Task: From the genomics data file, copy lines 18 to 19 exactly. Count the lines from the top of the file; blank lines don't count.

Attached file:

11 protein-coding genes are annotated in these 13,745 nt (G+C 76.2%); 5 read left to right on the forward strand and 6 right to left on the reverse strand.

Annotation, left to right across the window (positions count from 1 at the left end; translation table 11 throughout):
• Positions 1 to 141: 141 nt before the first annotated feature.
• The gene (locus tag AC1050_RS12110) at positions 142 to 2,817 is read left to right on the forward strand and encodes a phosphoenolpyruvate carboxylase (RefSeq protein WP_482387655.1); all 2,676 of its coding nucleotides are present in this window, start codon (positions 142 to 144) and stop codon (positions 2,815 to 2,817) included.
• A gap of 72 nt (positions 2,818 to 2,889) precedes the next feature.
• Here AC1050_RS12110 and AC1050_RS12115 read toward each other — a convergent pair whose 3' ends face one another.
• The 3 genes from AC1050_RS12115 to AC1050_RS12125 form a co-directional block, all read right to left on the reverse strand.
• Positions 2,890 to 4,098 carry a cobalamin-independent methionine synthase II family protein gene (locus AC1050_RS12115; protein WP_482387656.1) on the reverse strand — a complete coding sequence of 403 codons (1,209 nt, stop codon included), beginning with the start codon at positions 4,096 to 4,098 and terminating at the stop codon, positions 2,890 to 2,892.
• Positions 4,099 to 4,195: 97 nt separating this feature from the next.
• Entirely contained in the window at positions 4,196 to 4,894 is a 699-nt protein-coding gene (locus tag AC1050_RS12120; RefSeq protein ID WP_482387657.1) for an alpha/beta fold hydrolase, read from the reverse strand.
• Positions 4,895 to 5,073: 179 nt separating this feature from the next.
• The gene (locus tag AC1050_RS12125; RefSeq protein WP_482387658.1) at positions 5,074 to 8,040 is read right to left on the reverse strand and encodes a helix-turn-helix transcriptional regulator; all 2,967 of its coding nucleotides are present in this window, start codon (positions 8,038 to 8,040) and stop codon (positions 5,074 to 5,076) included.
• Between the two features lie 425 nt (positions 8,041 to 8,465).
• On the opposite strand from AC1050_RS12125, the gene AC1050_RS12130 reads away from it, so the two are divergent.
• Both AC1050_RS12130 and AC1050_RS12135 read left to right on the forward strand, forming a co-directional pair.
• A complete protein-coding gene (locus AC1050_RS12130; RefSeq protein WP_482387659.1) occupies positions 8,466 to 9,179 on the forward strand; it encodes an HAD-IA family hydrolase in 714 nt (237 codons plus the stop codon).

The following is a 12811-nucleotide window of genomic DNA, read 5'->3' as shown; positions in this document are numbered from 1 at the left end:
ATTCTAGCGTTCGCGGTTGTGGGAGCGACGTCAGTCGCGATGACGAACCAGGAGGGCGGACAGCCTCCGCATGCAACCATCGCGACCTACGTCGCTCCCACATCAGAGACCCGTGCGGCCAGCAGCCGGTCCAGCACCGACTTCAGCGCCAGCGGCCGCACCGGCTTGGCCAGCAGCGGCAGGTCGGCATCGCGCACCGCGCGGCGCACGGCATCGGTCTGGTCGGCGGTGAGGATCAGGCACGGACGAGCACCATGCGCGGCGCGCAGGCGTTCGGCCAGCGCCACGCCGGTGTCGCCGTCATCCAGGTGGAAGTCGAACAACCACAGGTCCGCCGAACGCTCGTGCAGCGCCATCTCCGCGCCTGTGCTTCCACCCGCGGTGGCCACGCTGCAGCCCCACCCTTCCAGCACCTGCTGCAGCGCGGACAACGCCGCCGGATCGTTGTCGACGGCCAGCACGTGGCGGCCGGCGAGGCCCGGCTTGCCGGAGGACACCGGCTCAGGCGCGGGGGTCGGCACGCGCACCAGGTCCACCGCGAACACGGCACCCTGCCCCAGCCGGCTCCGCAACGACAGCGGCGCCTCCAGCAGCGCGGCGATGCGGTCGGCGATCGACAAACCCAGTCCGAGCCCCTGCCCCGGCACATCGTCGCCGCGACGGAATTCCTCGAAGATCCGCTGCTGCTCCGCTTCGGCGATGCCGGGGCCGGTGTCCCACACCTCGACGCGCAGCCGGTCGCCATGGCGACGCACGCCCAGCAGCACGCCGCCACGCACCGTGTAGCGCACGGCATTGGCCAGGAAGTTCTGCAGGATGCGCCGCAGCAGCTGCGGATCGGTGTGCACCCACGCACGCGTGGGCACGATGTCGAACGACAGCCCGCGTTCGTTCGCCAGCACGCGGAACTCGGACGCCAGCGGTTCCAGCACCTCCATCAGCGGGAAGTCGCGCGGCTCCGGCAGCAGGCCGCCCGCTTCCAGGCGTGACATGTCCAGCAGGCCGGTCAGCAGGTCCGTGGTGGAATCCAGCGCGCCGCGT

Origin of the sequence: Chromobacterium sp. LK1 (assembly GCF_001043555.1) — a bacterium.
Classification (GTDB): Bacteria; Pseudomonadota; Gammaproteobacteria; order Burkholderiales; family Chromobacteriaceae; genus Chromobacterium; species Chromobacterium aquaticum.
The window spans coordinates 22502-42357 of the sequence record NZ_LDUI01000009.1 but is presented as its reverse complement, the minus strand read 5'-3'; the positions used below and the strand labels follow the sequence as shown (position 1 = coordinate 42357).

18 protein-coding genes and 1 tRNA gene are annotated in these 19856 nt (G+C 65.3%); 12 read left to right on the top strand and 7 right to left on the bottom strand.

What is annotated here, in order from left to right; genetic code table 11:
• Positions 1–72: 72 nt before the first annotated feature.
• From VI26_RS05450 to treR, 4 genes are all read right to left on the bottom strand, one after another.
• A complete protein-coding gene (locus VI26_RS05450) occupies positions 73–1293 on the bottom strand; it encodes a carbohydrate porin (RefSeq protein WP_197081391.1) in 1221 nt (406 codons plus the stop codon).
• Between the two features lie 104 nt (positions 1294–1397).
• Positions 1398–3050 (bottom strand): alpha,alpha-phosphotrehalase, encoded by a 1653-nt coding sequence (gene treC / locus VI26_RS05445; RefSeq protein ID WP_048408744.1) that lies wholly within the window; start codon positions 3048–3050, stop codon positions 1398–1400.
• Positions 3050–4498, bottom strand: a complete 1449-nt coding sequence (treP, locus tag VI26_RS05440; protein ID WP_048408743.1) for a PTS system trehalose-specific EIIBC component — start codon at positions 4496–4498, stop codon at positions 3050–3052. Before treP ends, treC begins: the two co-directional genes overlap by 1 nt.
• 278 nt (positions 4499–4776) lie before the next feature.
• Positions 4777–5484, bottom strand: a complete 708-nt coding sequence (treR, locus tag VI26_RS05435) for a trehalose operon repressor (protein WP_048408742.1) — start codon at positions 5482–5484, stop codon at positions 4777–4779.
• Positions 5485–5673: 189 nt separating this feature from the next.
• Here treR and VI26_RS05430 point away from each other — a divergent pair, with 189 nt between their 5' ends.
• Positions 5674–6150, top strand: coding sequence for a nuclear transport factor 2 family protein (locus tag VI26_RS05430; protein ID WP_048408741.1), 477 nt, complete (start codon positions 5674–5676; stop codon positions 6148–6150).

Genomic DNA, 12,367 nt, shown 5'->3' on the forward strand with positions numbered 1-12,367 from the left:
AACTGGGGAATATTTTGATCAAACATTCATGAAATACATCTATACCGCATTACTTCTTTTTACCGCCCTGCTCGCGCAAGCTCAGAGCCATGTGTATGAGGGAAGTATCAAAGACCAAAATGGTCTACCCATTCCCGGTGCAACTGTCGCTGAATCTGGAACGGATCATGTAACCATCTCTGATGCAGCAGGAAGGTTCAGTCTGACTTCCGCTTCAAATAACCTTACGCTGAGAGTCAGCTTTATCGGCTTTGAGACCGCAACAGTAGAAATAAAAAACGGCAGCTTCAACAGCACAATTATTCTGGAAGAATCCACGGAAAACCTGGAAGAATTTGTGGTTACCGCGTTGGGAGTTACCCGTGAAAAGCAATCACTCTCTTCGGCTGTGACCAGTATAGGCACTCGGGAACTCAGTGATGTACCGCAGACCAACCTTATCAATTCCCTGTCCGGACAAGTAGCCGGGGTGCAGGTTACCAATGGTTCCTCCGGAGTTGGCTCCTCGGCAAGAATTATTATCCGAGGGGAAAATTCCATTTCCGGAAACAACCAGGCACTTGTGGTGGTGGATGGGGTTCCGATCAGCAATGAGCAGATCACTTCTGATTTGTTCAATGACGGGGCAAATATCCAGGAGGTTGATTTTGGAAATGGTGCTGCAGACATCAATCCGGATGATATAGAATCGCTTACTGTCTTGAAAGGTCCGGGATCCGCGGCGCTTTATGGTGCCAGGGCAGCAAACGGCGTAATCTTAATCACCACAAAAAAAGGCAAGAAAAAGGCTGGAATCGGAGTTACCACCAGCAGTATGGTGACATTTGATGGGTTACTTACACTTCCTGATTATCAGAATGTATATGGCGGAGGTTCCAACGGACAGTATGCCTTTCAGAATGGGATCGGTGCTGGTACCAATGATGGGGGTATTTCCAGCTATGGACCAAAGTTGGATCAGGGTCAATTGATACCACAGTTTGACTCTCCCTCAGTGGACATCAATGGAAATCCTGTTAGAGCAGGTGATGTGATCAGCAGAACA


ATTCTAGCGTTCGCGGTTGTGGGAGCGACGTCAGTCGCGATGACGAACCAGGAGGGCGGACAGCCTCCGCATGCAACCATCGCGACCTACGTCGCTCCCACATCAGAGACCCGTGCGGCCAGCAGCCGGTCCAGCACCGACTTCAGCGCCAGCGGCCGCACCGGCTTGGCCAGCAGCGGCAGGTCGGCATCGCGCACCGCGCGGCGCACGGCATCGGTCTGGTCGGCGGTGAGGATCAGGCACGGACGAGCACCATGCGCGGCGCGCAGGCGTTCGGCCAGCGCCACGCCGGTGTCGCCGTCATCCAGGTGGAAGTCGAACAACCACAGGTCCGCCGAACGCTCGTGCAGCGCCATCTCCGCGCCTGTGCTTCCACCCGCGGTGGCCACGCTGCAGCCCCACCCTTCCAGCACCTGCTGCAGCGCGGACAACGCCGCCGGATCGTTGTCGACGGCCAGCACGTGGCGGCCGGCGAGGCCCGGCTTGCCGGAGGACACCGGCTCAGGCGCGGGGGTCGGCACGCGCACCAGGTCCACCGCGAACACGGCACCCTGCCCCAGCCGGCTCCGCAACGACAGCGGCGCCTCCAGCAGCGCGGCGATGCGGTCGGCGATCGACAAACCCAGTCCGAGCCCCTGCCCCGGCACATCGTCGCCGCGACGGAATTCCTCGAAGATCCGCTGCTGCTCCGCTTCGGCGATGCCGGGGCCGGTGTCCCACACCTCGACGCGCAGCCGGTCGCCATGGCGACGCACGCCCAGCAGCACGCCGCCACGCACCGTGTAGCGCACGGCATTGGCCAGGAAGTTCTGCAGGATGCGCCGCAGCAGCTGCGGATCGGTGTGCACCCACGCACGCGTGGGCACGATGTCGAACGACAGCCCGCGTTCGTTCGCCAGCACGCGGAACTCGGACGCCAGCGGTTCCAGCACCTCCATCAGCGGGAAGTCGCGCGGCTCCGGCAGCAGGCCGCCCGCTTCCAGGCGTGACATGTCCAGCAGGCCGGTCAGCAGGTCCGTGGTGGAATCCAGCGCGCCGCGT

Origin of the sequence: Chromobacterium sp. LK1 (assembly GCF_001043555.1) — a bacterium.